Tuesday, April 19, 2011


Everyone thinks they know how to run. People read books and study how to do lots of things but running is one that most people think you are just born doing right. I don’t believe this is the case. I think there is actually an optimal way to run which helps both in energy conservation and injury prevention. Repeatedly running with poor form can and does lead to numerous injuries. Especially as you age. Any mistakes you may have gotten away with while running as a youngster are amplified with older age.

When I returned to running after many years off, I began to experience knee pain. It was the very common Patellofemoral syndrome, more commonly called PFS or just runner’s knee, I diagnosed myself as usual. During my self diagnosing procedure (read scouring the internet looking for similar symptoms), I stumbled across many references to the pain being related to poor running form. Until that day, I had always assumed like most people, that you just know how to do it. I mean its just one foot in front of the other, right? I believed, like most people, if it always hurts something is probably broken or just worn out because I’m old. I no longer believe this is the case.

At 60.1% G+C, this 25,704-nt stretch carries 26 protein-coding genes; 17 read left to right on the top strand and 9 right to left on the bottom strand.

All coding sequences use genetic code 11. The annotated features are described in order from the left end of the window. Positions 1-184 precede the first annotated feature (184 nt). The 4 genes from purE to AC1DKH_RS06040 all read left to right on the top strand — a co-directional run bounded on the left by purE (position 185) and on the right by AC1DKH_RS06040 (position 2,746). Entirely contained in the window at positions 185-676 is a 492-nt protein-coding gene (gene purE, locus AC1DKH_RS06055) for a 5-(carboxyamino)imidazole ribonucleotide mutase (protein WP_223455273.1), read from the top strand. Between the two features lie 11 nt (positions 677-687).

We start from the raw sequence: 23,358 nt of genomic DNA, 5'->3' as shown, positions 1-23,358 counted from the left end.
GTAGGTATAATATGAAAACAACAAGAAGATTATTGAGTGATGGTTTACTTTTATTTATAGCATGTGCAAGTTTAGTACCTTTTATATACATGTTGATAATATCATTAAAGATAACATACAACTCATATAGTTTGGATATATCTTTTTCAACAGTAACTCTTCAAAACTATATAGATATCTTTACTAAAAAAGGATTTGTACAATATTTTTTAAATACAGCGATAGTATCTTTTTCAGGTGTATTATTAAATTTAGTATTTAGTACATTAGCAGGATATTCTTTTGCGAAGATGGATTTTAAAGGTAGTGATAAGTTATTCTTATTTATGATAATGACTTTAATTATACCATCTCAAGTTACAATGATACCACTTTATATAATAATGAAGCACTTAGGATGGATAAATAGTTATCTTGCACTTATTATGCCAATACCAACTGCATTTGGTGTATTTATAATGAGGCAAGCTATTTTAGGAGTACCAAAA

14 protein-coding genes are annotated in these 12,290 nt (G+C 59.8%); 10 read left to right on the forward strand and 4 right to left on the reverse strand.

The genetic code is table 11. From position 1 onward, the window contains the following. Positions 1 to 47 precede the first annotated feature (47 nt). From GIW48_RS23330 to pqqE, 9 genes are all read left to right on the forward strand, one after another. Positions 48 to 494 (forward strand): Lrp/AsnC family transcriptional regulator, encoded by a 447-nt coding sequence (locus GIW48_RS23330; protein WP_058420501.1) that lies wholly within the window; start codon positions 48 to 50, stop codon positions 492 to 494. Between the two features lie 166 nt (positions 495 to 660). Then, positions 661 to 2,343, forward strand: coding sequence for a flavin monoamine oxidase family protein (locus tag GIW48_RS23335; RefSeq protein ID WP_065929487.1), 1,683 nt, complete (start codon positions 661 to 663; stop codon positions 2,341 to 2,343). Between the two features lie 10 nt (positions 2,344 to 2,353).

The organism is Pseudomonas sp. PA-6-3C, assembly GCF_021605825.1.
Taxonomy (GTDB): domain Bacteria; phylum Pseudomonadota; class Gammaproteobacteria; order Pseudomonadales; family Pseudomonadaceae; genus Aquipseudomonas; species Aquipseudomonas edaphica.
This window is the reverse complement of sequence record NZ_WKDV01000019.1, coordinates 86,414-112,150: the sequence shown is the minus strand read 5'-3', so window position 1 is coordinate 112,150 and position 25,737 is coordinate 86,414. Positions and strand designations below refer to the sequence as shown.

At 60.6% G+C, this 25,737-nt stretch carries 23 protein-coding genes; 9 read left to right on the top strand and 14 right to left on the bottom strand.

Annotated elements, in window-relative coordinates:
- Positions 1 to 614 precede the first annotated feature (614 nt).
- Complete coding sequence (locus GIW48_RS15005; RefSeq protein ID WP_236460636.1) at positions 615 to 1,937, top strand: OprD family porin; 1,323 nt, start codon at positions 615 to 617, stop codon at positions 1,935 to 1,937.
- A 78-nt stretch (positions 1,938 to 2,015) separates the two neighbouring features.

I won’t bore you with the nitty gritty details as it is far too easy to go overboard and throw far too much jargon out there unless you are a running nerd like I am. But safe to say, there is a healthier way that your body was designed to run. One that is easier on your body that will allow you to fun faster, longer and injury free. My first real resource was the book Chi Running. These days there are numerous resources out there and most are teaching the same principles. This website has some good information: Good Form Running. I love to talk about the subject but can see people’s eyes gloss over shortly after the conversation begins so now I just wait for them to ask for advice.

Even after years of studying and practicing good form though, I still have times where I get lazy or just zone out and forget about what I’m doing. Sure enough the old pain and discomfort in my knee returns. Once I recognize what I am doing, I adjust my body and foot strike and the pain slips away. Don’t be fooled by the latest advertisements for super-cushioned shoes. Joint comfort has zero to do with the amount of padding underfoot and everything to do with posture, cadence, stride length and foot strike. I do all my running in very minimal shoes and several miles per week completely barefoot. If you are experiencing pains when you run, it’s probably not your shoes. Do some reading and your body will thank you.

Week of April 11 – Bike 80, Run 33, D 10, U 5


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